The administration is looking at ways to fix the problems at junior secondary schools (JSS), which means that students in ninth grade may transfer to high school the following year.

Since the first students under the competency-based curriculum transferred to JSS, there have been significant setbacks, including a shortage of classrooms, libraries, and laboratories, as well as instructors and adequate training.

The administration may be able to save JSS if it takes advantage of the surplus of secondary schools that will be created after the KCSE candidates go this year and fills them with books, computers, and lab space.

JSS classes in 2024

The anticipated rigour of Grade Nine and the growing importance of students' professional prospects, according to government sources, need a dramatic change in the execution of the next level of education.

If passed, this choice would solidify the ideas put forth by the Kenya Union of Post Primary Education Teachers (Kuppet), who want to keep Grades 7 and 8 in the primary school but transfer Grade 9 to the high school.

Kuppet said that the junior secondary school's one-year deployment has been "terribly corrupted" and beset by several issues, and that it ought to be scrapped.

Secondary schools have a lot of resources that aren't being used, and elementary schools are having a hard time. The Standard interviewed Kuppet secretary general Akello Misori, who said that they include facilities and instructors with the right kind of training.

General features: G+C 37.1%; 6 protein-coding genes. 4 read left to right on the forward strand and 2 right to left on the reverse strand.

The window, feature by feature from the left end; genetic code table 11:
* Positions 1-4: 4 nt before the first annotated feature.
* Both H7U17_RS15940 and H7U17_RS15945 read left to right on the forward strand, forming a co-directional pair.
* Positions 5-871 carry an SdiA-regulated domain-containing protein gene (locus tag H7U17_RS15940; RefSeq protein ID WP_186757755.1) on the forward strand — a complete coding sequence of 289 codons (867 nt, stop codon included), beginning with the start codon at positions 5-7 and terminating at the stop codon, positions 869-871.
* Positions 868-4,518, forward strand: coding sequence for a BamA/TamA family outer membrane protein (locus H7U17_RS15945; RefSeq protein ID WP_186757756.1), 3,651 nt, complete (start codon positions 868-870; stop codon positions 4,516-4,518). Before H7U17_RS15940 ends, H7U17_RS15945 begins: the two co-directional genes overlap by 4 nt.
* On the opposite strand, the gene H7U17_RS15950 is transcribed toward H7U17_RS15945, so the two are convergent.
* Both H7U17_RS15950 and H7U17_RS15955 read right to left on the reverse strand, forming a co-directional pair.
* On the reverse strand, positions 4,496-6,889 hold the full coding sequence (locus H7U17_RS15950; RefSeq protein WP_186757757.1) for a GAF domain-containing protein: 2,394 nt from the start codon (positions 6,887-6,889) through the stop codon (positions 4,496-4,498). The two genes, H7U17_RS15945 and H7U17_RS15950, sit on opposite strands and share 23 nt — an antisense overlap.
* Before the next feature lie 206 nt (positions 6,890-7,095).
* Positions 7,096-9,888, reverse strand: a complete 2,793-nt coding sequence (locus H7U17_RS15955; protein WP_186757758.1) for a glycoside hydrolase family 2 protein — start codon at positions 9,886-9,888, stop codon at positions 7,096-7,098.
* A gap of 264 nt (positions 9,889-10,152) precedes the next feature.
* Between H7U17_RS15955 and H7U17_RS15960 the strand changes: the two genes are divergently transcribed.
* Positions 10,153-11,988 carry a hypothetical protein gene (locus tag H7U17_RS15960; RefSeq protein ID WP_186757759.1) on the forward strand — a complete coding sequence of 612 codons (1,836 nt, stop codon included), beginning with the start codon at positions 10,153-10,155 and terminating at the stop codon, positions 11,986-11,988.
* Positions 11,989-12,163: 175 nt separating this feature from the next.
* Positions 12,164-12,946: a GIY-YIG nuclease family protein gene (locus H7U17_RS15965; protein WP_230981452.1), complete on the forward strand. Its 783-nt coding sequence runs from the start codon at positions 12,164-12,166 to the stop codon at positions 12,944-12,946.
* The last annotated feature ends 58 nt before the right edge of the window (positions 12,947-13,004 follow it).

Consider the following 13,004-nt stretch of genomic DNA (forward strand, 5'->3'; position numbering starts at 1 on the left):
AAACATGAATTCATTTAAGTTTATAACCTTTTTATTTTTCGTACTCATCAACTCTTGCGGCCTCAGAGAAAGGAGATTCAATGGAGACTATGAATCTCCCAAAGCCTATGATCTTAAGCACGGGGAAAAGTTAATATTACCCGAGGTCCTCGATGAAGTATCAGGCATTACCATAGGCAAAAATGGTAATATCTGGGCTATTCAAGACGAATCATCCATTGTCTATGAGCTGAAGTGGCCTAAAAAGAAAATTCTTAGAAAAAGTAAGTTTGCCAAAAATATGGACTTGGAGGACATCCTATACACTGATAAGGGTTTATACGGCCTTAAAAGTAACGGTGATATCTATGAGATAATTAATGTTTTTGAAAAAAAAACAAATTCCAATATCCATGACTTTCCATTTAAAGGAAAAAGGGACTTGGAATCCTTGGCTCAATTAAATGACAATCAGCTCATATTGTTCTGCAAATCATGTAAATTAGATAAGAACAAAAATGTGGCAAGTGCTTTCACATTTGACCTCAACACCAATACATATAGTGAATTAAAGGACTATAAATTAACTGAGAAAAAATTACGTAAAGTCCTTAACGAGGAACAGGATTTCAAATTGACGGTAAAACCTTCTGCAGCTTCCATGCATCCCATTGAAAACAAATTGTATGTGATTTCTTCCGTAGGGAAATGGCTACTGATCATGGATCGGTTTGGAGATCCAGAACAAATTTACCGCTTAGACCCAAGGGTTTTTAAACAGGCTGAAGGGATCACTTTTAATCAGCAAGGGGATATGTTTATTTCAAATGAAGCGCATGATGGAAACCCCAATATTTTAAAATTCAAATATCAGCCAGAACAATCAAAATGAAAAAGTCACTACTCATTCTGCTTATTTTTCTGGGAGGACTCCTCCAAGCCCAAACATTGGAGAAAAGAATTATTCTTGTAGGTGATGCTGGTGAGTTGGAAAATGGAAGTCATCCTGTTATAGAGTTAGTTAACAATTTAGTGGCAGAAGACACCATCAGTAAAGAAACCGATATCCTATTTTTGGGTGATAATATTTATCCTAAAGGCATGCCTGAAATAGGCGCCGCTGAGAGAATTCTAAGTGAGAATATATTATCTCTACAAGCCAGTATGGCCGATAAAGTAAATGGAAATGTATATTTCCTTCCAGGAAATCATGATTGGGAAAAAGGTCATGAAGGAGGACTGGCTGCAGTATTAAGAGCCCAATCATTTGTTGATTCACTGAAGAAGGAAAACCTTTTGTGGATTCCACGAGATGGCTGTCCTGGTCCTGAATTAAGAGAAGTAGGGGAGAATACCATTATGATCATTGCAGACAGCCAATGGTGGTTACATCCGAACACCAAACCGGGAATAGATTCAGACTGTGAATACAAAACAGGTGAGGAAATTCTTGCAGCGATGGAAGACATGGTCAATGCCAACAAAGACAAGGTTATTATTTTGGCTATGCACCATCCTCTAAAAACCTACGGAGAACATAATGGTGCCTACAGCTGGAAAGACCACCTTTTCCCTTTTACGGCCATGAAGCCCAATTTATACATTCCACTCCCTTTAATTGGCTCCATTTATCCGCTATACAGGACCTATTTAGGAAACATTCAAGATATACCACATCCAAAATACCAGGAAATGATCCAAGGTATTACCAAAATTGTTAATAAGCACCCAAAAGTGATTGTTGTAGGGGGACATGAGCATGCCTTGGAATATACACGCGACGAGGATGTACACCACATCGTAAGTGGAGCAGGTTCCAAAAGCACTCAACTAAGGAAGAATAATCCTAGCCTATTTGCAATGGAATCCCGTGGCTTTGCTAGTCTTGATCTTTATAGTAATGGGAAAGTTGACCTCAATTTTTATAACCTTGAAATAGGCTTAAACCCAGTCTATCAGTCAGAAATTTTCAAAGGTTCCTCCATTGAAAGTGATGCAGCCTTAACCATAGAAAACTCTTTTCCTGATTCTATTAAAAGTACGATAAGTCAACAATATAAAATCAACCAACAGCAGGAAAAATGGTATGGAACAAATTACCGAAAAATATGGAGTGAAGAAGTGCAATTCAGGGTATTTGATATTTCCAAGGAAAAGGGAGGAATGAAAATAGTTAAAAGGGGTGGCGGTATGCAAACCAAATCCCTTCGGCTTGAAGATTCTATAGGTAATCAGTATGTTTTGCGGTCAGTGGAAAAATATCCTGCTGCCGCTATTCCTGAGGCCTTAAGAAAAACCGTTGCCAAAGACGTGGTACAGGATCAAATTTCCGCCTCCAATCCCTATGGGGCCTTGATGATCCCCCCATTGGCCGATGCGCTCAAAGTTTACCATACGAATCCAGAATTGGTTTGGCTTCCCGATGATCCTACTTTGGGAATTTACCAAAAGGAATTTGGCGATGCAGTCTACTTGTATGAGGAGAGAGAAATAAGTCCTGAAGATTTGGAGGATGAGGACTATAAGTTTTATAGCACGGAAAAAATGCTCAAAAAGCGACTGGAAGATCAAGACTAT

One of the problems that JSS is facing, according to the union, is a severe lack of competent instructors.

As Kuppet points out, there is a severe shortage of instructors, which means that many of the teachers assigned to Junior School are either inexperienced and need time to acclimatise to the role or they do not have a strong background in the subjects they are responsible for teaching.

Education CS Ezekiel Machogu

According to the union, this has resulted in an extremely disorderly classroom setting.

Kuppet administrators also suggested a thorough evaluation of JSS and claimed that instructors were unhappy with their salaries.

A quick assessment revealed the difficulties faced by students, educators, and the new educational level's inconsistencies, with the underlying concern that things could become worse if not addressed soon.

Donholm Comprehensive School was the site of the spot-check, which included an hour-long engagement into the life of a junior secondary school financed by the state.

The tour provided a clear glimpse into the challenging realities of this significant educational reform.